Local Lollipop People – a quick update

I’ve been getting some emails from local residents who are concerned about a threat to local lollipop people – I think as a result of this Living Streets campaign (an organisation I would normally support – indeed, I’d be quite keen to get a local branch going here!).

This has come as a bit of surprise, since a combination of campaigning by local people, hard work by local school governors, teachers and council officers and pressure from local councillors has just helped us get two more locally – one in Cheriton Road and one in Stockbridge Road.  I was chatting to the newly appointed lollipop man in Stockbridge Road only two days ago!

I would certainly be strongly opposed to any cut back in the service if I thought there was a risk to it.  I was seriously injured as a child cyclist in 1976 after being knocked down by a truck. Road safety is a subject I feel very strongly about.

To provide reassurance, I’ve just received the following briefing from Stuart Jarvis, Hampshire’s Director of Economy, Transport and the Environment:

The Hampshire County Council School Crossing Patrol budget has been maintained over the last five year period, it remains the policy and guidance of Hampshire County Council to provide School Crossing Patrols for Primary, Infant and Junior Schools where they meet the national criteria (Road Safety GB).

The Road Safety budgets over the last five years are:

2009/10 2010/11 2011/12 2012/13 2013/14
Road Safety Education (includes bikeability funding) £737k £744k £968k £869k £969k
School Crossing Patrols (allocated staffing budget unchanged) £1,132k £1,210k £1,253k £1,212k £1,122k

Other counties who attend the South East Regional meetings for School Crossing Patrols have the following site numbers of patrol sites:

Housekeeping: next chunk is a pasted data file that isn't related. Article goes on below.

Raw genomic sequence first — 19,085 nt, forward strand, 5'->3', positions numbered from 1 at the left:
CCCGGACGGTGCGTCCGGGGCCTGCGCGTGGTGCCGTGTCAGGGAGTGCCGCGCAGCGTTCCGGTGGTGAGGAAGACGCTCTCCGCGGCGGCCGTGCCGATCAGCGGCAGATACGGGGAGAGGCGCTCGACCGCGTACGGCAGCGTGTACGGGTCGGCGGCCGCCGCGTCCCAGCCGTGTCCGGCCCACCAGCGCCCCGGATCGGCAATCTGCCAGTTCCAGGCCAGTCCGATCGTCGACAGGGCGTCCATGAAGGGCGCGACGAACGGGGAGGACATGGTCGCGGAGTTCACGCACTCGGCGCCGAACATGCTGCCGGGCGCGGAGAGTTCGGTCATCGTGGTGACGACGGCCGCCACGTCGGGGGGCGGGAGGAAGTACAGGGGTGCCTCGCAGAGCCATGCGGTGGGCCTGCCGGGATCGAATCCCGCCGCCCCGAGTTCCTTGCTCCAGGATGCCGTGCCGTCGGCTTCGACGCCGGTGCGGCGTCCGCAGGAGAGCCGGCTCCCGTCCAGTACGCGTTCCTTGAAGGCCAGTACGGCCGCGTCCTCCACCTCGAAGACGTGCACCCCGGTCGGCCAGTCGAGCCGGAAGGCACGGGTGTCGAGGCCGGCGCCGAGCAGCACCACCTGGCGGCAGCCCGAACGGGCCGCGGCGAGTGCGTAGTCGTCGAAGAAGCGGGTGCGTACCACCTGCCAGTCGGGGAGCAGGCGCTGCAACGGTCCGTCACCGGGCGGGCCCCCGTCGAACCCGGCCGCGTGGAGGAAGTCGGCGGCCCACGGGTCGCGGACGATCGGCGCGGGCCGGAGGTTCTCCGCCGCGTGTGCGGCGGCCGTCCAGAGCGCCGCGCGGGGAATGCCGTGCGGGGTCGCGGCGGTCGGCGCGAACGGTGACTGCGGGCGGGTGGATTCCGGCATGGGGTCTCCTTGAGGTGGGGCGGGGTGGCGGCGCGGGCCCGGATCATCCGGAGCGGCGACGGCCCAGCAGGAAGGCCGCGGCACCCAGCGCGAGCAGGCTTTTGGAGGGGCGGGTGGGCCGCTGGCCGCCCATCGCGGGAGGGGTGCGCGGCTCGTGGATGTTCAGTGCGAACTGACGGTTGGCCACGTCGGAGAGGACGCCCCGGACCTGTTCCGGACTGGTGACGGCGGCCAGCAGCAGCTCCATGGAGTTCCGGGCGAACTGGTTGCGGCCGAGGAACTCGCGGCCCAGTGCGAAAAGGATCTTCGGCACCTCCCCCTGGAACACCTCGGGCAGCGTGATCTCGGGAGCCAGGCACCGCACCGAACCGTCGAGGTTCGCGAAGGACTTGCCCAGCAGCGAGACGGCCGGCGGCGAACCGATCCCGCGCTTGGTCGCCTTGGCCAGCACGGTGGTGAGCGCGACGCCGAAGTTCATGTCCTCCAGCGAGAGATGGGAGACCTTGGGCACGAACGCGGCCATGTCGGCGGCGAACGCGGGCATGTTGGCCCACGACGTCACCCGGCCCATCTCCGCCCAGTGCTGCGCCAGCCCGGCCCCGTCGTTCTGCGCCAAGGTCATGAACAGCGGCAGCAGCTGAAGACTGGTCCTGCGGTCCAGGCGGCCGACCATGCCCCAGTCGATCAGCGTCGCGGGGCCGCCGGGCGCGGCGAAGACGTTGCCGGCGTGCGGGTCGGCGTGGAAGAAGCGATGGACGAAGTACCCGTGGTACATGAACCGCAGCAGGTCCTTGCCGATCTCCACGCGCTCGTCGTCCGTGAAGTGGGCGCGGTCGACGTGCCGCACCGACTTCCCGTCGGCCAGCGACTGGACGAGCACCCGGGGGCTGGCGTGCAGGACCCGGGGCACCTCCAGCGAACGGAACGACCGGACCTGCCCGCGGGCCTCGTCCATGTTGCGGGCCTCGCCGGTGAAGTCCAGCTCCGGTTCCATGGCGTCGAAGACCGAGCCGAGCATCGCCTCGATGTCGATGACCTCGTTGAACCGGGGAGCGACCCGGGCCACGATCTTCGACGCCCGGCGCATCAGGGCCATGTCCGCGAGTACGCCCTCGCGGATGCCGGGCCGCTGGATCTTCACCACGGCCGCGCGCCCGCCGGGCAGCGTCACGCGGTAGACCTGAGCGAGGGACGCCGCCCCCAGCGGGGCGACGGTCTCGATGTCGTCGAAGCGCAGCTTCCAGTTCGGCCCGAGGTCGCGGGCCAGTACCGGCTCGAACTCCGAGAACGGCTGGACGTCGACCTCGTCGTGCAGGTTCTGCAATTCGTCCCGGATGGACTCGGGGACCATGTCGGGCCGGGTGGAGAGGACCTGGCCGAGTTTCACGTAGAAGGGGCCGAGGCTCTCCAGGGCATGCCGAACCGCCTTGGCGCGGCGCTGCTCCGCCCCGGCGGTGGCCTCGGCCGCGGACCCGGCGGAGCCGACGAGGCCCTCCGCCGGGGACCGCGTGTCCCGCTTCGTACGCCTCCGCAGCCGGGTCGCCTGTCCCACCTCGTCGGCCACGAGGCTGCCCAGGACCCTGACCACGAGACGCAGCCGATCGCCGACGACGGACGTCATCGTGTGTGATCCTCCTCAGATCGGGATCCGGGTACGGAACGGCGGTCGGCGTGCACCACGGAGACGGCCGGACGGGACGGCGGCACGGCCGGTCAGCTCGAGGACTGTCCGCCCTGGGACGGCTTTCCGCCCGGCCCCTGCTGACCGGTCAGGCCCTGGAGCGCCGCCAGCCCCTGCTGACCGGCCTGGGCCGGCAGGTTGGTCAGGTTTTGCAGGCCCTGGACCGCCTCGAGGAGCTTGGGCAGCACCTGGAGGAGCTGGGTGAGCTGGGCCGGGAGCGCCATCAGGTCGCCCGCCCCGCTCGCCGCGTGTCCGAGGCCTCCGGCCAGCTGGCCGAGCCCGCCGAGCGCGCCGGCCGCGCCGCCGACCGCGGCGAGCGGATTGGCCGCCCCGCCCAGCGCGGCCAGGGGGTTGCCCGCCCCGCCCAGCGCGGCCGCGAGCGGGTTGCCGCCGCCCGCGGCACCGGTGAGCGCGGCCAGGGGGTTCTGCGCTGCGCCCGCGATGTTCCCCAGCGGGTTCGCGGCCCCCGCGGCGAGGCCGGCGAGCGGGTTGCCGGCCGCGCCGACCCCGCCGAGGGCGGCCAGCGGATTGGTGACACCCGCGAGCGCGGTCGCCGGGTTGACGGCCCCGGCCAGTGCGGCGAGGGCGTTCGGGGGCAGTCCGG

Hampshire 270
Surrey 87
Dorset 56
Wiltshire 40
Buckinghamshire 70

Hampshire’s killed and serious injury (KSI) child casualty statistics for the last five year period:These statistics are all KSI child casualties not just at school times (this figure is very low).  2012 saw a fall in child casualties and the lowest child pedestrian casualties since 2009.   There is no evidence that Hampshire is following the statistic quoted, “63% rise over a year in the number of children killed and seriously injured whilst walking to or from school”.  The 67% reduction in road safety budgets claim is equally wrong in as far as it relates to Hampshire where the budget has risen.

2008 2009 2010 2011 2012
Pedestrians 21 27 27 33 24
Cycle 11 16 14 13 14
Vehicle Passengers 14 11 10 5 5

There is still more to do – both to reduce casualties and to make parents feel that it’s safe for their children to walk, cycle or scoot to school (or anywhere else for that matter!) – but, for the time being at least, we don’t need to worry about cuts to the school lollipop service.

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